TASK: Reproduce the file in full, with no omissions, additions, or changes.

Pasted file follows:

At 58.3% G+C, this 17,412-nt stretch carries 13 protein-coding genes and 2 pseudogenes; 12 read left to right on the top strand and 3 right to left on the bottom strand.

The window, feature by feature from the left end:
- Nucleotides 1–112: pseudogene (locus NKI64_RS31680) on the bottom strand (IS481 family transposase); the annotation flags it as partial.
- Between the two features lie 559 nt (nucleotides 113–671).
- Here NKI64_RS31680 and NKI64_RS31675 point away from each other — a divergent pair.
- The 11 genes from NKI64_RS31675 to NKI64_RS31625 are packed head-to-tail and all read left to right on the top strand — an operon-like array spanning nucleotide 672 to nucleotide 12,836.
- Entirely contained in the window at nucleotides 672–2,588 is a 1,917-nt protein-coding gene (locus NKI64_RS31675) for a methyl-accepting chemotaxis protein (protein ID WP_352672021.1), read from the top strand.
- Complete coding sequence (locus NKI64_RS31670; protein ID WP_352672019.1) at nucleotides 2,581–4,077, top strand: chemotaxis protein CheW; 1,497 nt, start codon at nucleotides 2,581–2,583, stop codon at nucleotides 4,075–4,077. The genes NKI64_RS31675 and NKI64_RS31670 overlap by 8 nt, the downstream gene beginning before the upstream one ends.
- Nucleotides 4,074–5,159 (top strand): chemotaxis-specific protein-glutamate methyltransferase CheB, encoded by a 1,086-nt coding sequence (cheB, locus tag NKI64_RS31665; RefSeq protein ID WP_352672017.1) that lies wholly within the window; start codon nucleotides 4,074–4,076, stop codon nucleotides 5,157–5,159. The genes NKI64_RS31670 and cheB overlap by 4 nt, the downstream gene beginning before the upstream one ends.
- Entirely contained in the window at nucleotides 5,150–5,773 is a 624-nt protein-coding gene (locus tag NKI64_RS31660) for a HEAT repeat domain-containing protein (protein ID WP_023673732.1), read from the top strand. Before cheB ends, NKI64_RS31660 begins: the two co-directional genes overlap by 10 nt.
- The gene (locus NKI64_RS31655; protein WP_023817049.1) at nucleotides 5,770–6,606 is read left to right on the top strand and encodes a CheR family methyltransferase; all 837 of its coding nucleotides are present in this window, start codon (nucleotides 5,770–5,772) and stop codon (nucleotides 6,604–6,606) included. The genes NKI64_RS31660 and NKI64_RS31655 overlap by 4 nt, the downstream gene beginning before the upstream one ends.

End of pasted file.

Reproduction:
At 58.3% G+C, this 17,412-nt stretch carries 13 protein-coding genes and 2 pseudogenes; 12 read left to right on the top strand and 3 right to left on the bottom strand.

The window, feature by feature from the left end:
- Nucleotides 1–112: pseudogene (locus NKI64_RS31680) on the bottom strand (IS481 family transposase); the annotation flags it as partial.
- Between the two features lie 559 nt (nucleotides 113–671).
- Here NKI64_RS31680 and NKI64_RS31675 point away from each other — a divergent pair.
- The 11 genes from NKI64_RS31675 to NKI64_RS31625 are packed head-to-tail and all read left to right on the top strand — an operon-like array spanning nucleotide 672 to nucleotide 12,836.
- Entirely contained in the window at nucleotides 672–2,588 is a 1,917-nt protein-coding gene (locus NKI64_RS31675) for a methyl-accepting chemotaxis protein (protein ID WP_352672021.1), read from the top strand.
- Complete coding sequence (locus NKI64_RS31670; protein ID WP_352672019.1) at nucleotides 2,581–4,077, top strand: chemotaxis protein CheW; 1,497 nt, start codon at nucleotides 2,581–2,583, stop codon at nucleotides 4,075–4,077. The genes NKI64_RS31675 and NKI64_RS31670 overlap by 8 nt, the downstream gene beginning before the upstream one ends.
- Nucleotides 4,074–5,159 (top strand): chemotaxis-specific protein-glutamate methyltransferase CheB, encoded by a 1,086-nt coding sequence (cheB, locus tag NKI64_RS31665; RefSeq protein ID WP_352672017.1) that lies wholly within the window; start codon nucleotides 4,074–4,076, stop codon nucleotides 5,157–5,159. The genes NKI64_RS31670 and cheB overlap by 4 nt, the downstream gene beginning before the upstream one ends.
- Entirely contained in the window at nucleotides 5,150–5,773 is a 624-nt protein-coding gene (locus tag NKI64_RS31660) for a HEAT repeat domain-containing protein (protein ID WP_023673732.1), read from the top strand. Before cheB ends, NKI64_RS31660 begins: the two co-directional genes overlap by 10 nt.
- The gene (locus NKI64_RS31655; protein WP_023817049.1) at nucleotides 5,770–6,606 is read left to right on the top strand and encodes a CheR family methyltransferase; all 837 of its coding nucleotides are present in this window, start codon (nucleotides 5,770–5,772) and stop codon (nucleotides 6,604–6,606) included. The genes NKI64_RS31660 and NKI64_RS31655 overlap by 4 nt, the downstream gene beginning before the upstream one ends.